The choice of technologies for web project – continuation 2


In the last 5 years, template solutions have been very actively developed. This is one step higher than CMS. If CMS is a constructor, and it needs to be customized, then templates are ready-made solutions for typical cases. For example, each city has its own restaurants, taxis, clinics, etc. All of these types of small businesses need roughly the same thing. Therefore, you can simply choose a ready-made thematic template, replace the logo, colors and content in it. If desired, such templates can be modified at the discretion of the owner.

The advantages of such solutions are that they are very cheap and can be launched instantly. But at the same time, such solutions do not take into account the specifics of the business and the conversion will not be very high.

There are special template catalogs: TemplateMonster, ThemeForest, etc. Online designers are often found, including thematic ones: Wix, PageCloud, etc.

Mobile applications

In mobile applications, two approaches have recently been used: native development and cross-platform technologies. Native is conducted in the original programming languages, in particular Swift (for iOS, it used to be Objective-C) and Java (for Android). There are quite a lot of cross-platform technologies now, they are based on different programming languages, in particular: Apache Cordova, React Native, etc. Some are better, some are worse. In any case, complex applications are always written in native technologies. Problems often arise with cross-platform, to the point that some functions are simply unrealizable on certain cross-platform technologies, the device’s RAM is heavily loaded, the battery runs out quickly, etc.

In these two approaches, people also often get confused, trying to use cross-platform technologies for all occasions. This is understandable, because the cross-platform allows you to write code once, which immediately works on both iOS and Android, while on native technologies it comes out at least twice as expensive. However, few people know about possible further problems in development. I would recommend choosing technologies very carefully, and taking a cross-platform only for simple applications, otherwise you will have to rewrite. However, cross-platform technologies are gradually developing and getting better, and applications written on them are becoming more and more complex.

Technology stack in large projects

Above, I described the different languages ​​and frameworks that are used in large projects, however, if you look at really large projects, you can find a whole range of languages ​​and technologies there. Almost all large sites use one main language and several additional ones. It’s the same with databases: relational databases can be used for some tasks, and non-relational databases for others. And all this is organically combined within one project.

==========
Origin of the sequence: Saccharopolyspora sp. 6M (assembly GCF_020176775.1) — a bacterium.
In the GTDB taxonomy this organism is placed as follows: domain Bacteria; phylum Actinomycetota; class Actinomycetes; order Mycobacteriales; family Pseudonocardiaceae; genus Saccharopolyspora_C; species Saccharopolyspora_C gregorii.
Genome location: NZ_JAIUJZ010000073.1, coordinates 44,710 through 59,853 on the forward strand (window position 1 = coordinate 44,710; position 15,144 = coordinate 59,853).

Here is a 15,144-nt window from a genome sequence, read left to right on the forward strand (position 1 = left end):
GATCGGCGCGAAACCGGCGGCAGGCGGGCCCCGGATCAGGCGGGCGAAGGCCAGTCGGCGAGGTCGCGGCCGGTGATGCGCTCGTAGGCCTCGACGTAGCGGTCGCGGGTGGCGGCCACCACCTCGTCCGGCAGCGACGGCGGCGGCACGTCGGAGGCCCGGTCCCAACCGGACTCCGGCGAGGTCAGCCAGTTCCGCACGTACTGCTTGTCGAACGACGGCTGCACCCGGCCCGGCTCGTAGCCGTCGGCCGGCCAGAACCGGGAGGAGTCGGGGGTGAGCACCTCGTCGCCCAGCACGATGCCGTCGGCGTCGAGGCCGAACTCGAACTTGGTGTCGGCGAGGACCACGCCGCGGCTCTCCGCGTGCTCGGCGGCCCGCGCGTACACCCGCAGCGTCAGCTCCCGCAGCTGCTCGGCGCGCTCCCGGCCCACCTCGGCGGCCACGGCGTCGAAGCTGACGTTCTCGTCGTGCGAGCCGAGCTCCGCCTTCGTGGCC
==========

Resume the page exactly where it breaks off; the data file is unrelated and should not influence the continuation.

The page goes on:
The choice of technologies depends on the proposed project architecture. It is the architect who thinks over the main blocks of the future site. What language will form the basis, whether it will be native or a framework, what caching system to choose, what databases, how it will all be connected, etc.

For example, consider Instagram technologies (data from Insight IT):

  • Ubuntu Server 14.04 LTS – the main server operating system
  • Python is the main programming language for the server side.
  • Django – framework
  • nginx – the second level of balancing incoming HTTP requests
  • gunicorn – WSGI server
  • HAProxy – internal load balancing
  • PostgreSQL – the main data store
  • postgis – support for geo-requests
  • pgfouine – log based reporting
  • pgbouncer – connection pooling
  • Redis – additional data storage
  • memcached – caching
  • Gearman – Task Queue
  • Solr – geo-search
  • munin, statsd, pingdom – monitoring
  • Fabric – cluster management
  • xfs – file system

And this is a completely normal technology stack. Instagram itself is not the largest and most complex service in the world.

The cost of specialists

One of the most important factors in choosing a technology is the cost and availability of specialists, because this is the most expensive part in any project. In RuNet there is only one salary gauge: – I filtered for Kyiv, Senior level, 3-5 years of experience. Let’s compare the average values.


  • C# – $3072
  • Java – $3300
  • JS – $3500
  • PHP – $2780
  • Python – $3000
  • Ruby – $3000
  • Scala – $3900

Now let’s translate the numbers into human language. Java, although not a new language, has always been one of the most expensive specialists in it. PHP has always been the cheapest, and there are a lot of specialists on the market. I also added Scala to the comparison, as one of the newest and trending languages, for this reason it is the most expensive of all. Another expensive JS, this is due to its explosive growth in recent years and the growing popularity of Node.js, as well as AngularJS.

Thus: if we want to save money, then it is better to look at PHP – specialists are cheap, and the community is large. And if we want the highest quality, then we look at Scala, which is called the future of web development, but, however, it is almost impossible to find specialists on it, and there are simply no developments.

Another important parameter will be the speed of development. After all, not only the salary of programmers is important, but also the speed of development. If we do not take into account existing developments, then Python and Ruby will be among the fastest in development, and Java will be the slowest. By the way, for this reason, over the past 10 years there have been almost no new mega-projects in Java, but many projects in Python have been released, which I will discuss below.